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§ 7 Responses to Are court interpreters talking to the wrong client?

  • Jeff Alfonso says:

    This is an issue we are dealing with right now. It would be an understatement to say that we are feeling a certain sense of frustration.

    My DW (Dear Wife) is state certified and has donated too many generous hours to a language access task force that has no intention to take any real action. They might end up doing a few tiny inexpensive Band-aid fixes, but that’s about it.

    I am interested in learning more about the “Private Bar”? We do have relationships with quite a attorneys that give us work, but I suspect you are referring to something else.

  • Rosemary Dann says:

    Absolutely, Tony. The attorneys have the most to lose if their clients file an “ineffective assistance of counsel” claim against them for not insisting on a credentialed interpreter. Presenting at Bar Association meetings (which cover both civil and criminal topics) Defender Associations or the local Public Defender’s Office is a great way to educate the Bar. Don’t forget that NAJIT has a power point designed to help interpreters do just that. The presentation is comprehensive, so the presenter can use all or part of it. It can be found on the official website: http://www.najit.org .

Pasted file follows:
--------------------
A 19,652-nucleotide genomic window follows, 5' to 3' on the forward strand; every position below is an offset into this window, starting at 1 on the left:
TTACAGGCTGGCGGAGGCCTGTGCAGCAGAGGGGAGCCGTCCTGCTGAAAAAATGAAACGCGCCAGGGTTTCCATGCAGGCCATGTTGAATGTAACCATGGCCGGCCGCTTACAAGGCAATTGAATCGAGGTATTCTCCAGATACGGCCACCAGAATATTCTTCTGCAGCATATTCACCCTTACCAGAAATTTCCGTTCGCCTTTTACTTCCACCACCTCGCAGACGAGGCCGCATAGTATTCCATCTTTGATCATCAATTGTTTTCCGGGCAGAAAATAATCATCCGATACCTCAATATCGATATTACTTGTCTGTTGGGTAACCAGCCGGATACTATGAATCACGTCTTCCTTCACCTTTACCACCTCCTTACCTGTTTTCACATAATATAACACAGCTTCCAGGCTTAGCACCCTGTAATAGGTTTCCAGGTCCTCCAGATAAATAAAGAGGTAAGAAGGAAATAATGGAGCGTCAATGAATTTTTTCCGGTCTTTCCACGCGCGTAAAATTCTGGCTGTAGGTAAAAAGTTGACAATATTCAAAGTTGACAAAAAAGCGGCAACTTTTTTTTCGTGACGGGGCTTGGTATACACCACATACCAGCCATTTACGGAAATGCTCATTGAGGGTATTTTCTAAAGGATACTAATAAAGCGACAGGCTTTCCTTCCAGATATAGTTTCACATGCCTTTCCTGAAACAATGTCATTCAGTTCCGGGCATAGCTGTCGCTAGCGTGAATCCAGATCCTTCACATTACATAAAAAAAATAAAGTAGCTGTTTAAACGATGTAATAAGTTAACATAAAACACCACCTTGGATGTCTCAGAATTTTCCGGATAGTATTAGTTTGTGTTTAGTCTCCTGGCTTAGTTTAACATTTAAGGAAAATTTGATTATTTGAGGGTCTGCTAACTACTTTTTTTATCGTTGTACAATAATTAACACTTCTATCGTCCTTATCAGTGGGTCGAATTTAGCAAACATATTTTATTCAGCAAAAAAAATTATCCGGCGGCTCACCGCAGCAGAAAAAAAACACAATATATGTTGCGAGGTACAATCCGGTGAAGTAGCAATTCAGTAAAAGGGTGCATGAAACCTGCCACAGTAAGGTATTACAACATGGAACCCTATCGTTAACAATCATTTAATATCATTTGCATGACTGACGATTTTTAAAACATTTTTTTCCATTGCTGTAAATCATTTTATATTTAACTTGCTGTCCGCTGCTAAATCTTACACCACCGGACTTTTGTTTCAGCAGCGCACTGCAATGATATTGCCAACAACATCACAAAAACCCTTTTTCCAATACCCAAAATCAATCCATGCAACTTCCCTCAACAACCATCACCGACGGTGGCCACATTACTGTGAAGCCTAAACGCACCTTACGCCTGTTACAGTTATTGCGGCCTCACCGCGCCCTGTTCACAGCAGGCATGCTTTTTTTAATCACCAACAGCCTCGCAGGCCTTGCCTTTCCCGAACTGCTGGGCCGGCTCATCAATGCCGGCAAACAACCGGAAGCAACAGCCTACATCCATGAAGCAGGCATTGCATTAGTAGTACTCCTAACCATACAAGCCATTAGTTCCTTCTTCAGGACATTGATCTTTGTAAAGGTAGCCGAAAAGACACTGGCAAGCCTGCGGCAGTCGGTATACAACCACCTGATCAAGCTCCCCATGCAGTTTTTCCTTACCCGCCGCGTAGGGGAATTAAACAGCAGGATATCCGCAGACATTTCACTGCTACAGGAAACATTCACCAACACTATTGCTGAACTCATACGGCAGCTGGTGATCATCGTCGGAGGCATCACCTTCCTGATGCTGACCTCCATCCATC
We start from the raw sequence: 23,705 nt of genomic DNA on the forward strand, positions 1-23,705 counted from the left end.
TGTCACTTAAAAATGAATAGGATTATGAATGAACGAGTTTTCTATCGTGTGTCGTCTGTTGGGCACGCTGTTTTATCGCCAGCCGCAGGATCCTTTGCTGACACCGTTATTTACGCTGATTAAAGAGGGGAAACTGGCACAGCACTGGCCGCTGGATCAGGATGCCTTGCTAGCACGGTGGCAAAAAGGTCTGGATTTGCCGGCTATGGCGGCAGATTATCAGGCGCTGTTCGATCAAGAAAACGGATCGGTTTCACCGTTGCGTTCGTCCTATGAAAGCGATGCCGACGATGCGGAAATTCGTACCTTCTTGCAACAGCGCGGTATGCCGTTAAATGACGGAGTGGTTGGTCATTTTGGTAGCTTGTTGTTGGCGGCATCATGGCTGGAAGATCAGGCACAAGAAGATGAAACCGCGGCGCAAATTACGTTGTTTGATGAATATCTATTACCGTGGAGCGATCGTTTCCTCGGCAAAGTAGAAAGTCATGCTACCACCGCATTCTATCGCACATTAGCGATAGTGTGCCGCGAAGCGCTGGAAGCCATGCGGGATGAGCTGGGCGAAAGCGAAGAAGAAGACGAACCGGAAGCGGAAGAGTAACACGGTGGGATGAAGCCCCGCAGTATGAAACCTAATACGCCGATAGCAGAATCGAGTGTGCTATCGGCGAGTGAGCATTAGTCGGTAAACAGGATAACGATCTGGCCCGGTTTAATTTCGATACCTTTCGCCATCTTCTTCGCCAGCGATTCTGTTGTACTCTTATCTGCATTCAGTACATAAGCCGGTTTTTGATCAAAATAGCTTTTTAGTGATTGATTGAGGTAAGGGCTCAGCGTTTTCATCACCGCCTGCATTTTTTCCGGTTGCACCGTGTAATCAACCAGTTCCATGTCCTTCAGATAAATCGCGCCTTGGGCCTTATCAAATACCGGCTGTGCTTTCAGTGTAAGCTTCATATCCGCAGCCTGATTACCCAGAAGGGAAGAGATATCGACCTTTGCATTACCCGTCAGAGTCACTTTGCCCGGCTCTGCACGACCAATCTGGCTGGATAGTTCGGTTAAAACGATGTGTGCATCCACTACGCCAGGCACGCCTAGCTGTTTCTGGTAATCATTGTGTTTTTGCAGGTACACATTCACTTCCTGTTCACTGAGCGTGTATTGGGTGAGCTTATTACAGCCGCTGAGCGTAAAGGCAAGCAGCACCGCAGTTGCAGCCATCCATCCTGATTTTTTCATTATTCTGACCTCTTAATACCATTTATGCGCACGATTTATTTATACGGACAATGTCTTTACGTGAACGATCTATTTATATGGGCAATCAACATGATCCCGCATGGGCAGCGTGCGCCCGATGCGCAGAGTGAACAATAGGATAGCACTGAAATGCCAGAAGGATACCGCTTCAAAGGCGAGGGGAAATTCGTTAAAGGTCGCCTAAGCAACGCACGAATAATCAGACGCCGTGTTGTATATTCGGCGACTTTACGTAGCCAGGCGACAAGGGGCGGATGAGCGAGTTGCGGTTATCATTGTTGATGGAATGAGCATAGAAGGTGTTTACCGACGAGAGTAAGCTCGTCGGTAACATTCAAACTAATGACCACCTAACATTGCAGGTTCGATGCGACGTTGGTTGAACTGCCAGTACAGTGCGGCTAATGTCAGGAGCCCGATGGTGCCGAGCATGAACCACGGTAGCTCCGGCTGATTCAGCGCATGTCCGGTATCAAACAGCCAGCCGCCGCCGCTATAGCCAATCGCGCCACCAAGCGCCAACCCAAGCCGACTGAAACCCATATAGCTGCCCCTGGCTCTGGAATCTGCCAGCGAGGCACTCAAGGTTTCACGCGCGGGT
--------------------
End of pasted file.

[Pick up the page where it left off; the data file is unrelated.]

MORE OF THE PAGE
• Alex Thomson says:

    I find this sound reasoning and thought-provoking. Many thanks for writing it!

  • Alina Salvat says:

    This is one of the most reasonable, intelligent and logical explanations for why it is essential to have certified court Interpreters who have extensive experience working with the different court and attorneys.

  • My problem has been more with state agencies than the courts as far as payment goes. Some agencies are not willing to pay enough, nor to pay mileage fees. The administrative bench officers in those agencies are also lacking in knowledge of how to use an interpreter in the majority of cases. They definitely need some instruction on that.

    As to the courts, I definitely can see the use of a privately retained interpreter for interviews, depositions, transcripts, etc. Here in California, a great deal of importance is given to having an impartial person interpret in court for criminal matters, although once you have interpreted for either the defendant or the prosecution you are not allowed to interpret for the other side. I doubt, if we were privately retained, that they would allow us to interpret in court. Civil is a different matter.